Regional planning in India.

Prospects So far, the efforts made in the country in evolving a new system for planning and development of urban and rural areas are discussed. it will be voluminous to go into details of various other legal and administrative issues concerning urban and regional planning Planners are aware of the impact of industrialization and economic development on human settlements and the efforts made so far in different sectors like housing, infrastructure, slum up gradation and rural development to solve urban and regional planning problems. Still the situation in our urban and rural settlements is far from satisfactory, though some attractive new towns and town extensions have been created on town and country planning principles. Conclusion A high level of urbanization is the characteristic of the developed nations It is observed that rapid urbanization, which was the trend in developed countries in the early part of the twentieth century, has now become almost exclusively a Third World phenomenon Roughly 90% of urban growth In the world is expected to occur in less developed countries (LOCs) in the coming three decades As soon in the case of the developed countries, stabilization of urban population in india may take place when 70% to 80% of a country's population moves into urban areas. The country is expended to reach this stage by the middle of the 21st century. Therefore town planners at the national, state and local levels have to be prepared to face the challenge through preparation of urban and regional development plans covering various regions in me country. The local authorities, which have to prepare local plans' under the regional development plan or tie structure plan, whatever the name may be, are to be strengthened with technical capability by qualified Urban and regional planners Unless this is done the proposals of me urban planners at the nation and state levels will be a cry in the wilderness' as the local authorities will not be able to meet the challenge of rapid urbanization Urban planning and development need proper guidelines and direction at the local level after-the Constitution 74m Amendment Act, 1992 came into force, in a democratic set-up mere are many agencies which need proper direction and co-ordination to achieve me common good at the local level An urban development plan or a regional development plan can succeed when all the agencies concerned follow the proposals sincerely and implement them effectively with the help of urban and regional planners at different levels. When we consider the overall achievements in the last 50 years, we may say that it is satisfactory But the work ahead is stupendous and needs unstinted co-operation of all section of society to make the task of urban and regional planner* easy. Let us be optimistic and continue our work steadfastly, to achieve sustainable development of human settlements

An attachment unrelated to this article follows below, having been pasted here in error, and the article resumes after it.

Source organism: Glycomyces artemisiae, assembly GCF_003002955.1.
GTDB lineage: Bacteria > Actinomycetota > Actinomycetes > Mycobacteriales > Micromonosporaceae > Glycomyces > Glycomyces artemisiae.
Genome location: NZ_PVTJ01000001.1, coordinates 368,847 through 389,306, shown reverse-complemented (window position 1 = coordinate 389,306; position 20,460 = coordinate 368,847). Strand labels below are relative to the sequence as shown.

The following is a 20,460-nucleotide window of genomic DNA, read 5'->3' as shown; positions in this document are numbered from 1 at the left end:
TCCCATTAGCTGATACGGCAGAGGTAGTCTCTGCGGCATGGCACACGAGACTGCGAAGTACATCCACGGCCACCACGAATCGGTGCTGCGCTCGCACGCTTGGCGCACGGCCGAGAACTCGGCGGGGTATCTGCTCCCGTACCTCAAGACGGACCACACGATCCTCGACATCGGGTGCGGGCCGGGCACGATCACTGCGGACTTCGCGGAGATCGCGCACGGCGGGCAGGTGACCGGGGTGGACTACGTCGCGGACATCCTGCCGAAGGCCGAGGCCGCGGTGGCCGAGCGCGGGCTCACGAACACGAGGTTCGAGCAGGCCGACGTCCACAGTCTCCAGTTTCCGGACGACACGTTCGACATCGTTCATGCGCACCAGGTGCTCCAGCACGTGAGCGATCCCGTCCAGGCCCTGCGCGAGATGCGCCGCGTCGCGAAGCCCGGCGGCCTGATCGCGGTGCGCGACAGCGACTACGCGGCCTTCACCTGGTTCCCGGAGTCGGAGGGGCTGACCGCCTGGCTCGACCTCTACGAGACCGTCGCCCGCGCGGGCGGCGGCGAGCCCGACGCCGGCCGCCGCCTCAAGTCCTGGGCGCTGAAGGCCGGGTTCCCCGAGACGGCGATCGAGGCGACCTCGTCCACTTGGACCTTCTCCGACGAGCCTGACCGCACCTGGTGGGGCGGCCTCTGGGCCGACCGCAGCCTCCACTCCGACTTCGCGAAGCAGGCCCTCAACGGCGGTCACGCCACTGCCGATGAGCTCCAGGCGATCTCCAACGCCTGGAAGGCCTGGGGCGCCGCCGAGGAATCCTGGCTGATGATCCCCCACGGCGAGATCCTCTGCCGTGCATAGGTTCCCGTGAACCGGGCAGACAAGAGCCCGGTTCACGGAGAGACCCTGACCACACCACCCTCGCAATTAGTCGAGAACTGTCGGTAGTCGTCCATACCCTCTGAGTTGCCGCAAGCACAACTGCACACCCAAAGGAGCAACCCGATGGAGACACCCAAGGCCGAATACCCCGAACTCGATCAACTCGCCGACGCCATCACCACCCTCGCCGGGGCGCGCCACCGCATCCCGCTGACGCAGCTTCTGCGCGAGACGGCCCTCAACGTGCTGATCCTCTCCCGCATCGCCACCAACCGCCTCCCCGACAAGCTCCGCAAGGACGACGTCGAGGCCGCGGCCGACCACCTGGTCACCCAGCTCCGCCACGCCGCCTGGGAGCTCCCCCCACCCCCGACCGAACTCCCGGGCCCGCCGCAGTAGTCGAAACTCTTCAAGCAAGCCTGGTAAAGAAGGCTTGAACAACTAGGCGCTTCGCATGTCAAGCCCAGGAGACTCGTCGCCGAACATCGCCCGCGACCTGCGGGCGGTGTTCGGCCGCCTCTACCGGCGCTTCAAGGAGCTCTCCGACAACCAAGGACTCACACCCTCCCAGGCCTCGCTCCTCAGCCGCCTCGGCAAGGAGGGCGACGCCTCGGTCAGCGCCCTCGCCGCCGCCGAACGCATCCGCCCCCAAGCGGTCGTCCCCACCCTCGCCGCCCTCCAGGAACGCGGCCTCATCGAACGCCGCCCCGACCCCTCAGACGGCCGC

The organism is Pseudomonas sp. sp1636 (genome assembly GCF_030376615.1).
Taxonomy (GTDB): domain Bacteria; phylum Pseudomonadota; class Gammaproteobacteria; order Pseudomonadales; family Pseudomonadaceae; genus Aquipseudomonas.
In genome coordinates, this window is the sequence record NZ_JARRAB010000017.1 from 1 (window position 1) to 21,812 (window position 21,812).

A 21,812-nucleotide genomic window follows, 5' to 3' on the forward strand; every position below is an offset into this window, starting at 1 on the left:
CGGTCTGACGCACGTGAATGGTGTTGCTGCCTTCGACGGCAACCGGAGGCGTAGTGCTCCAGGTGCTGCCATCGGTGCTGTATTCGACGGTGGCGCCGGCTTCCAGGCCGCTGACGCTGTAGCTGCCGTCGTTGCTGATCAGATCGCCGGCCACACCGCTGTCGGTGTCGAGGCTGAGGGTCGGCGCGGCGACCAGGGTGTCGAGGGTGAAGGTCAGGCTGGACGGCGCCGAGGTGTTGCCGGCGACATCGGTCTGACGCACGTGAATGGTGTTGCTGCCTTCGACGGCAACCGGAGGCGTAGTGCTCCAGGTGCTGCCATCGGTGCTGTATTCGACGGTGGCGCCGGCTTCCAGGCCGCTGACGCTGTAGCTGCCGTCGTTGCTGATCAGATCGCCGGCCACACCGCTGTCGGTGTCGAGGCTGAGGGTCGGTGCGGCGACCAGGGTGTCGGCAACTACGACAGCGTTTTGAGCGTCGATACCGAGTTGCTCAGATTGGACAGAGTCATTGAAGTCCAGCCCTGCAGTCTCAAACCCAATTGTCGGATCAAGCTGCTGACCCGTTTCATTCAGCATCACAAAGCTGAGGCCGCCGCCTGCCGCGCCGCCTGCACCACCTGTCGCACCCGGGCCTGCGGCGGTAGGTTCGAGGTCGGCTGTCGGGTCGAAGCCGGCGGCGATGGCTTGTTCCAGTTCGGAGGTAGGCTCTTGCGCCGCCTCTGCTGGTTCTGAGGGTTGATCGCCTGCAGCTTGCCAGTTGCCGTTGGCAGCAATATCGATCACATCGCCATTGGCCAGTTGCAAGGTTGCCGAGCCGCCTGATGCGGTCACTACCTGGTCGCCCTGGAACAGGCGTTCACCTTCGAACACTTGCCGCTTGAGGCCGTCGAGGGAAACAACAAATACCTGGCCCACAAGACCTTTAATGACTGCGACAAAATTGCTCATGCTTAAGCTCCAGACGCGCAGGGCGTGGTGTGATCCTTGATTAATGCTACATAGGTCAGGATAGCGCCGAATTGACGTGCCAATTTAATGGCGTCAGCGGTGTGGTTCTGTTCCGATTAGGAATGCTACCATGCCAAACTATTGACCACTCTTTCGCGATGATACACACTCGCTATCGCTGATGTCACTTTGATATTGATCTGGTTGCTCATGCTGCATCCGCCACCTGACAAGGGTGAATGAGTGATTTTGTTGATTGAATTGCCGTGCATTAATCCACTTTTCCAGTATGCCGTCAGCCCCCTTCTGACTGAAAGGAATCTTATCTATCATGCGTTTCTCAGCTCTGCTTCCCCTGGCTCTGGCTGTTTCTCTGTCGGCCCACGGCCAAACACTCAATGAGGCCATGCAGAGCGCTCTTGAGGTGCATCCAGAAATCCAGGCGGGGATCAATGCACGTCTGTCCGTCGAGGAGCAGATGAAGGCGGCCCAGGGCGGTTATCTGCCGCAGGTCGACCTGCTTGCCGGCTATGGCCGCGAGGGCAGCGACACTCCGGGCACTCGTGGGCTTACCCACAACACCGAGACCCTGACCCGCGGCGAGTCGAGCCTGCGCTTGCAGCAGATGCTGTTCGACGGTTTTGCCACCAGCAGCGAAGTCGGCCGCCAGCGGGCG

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ACKNOWLEDGEMENT

I WOULD LIKE TO ACKNOWLEDGE AND EXTEND MY HEARTFELT GRATITUDE TO THE FOLLOWING PERSONS WHO HAVE MADE THE COMPLETION OF THIS LECTURE NOTES POSSIBLE:

BONHI CHAKRABORTY, KEYA CHAKROBARTY, INDRANI CHAKRABORTY, FOR THEIR VITAL ENCOURAGEMENT AND SUPPORT. AND UNDERSTANDING OUR H.O.D. MR. BK SENGUPTA DEPARTMENT OF ARCHITECTURAL AND REGIONAL PLANNING KHARAGPUR FOR THE CONSTANT REMINDERS AND MUCH NEEDED MOTIVATION.

ALL FACULTY MEMBERS AND STAFF MOST ESPECIALLY TO MY FAMILY AND FRIENDS AND TO GOD , WHO MADE ALL THINGS POSSIBLE.

REGIONAL PLANNING IN INDIA
ADITYA A. PUNGAVKAR DEPARTMENT OF ARCHITECTURE AND REGIONAL PLANNING INDIAN INSTITUTE OF TECHNOLOGY KHARAGPUR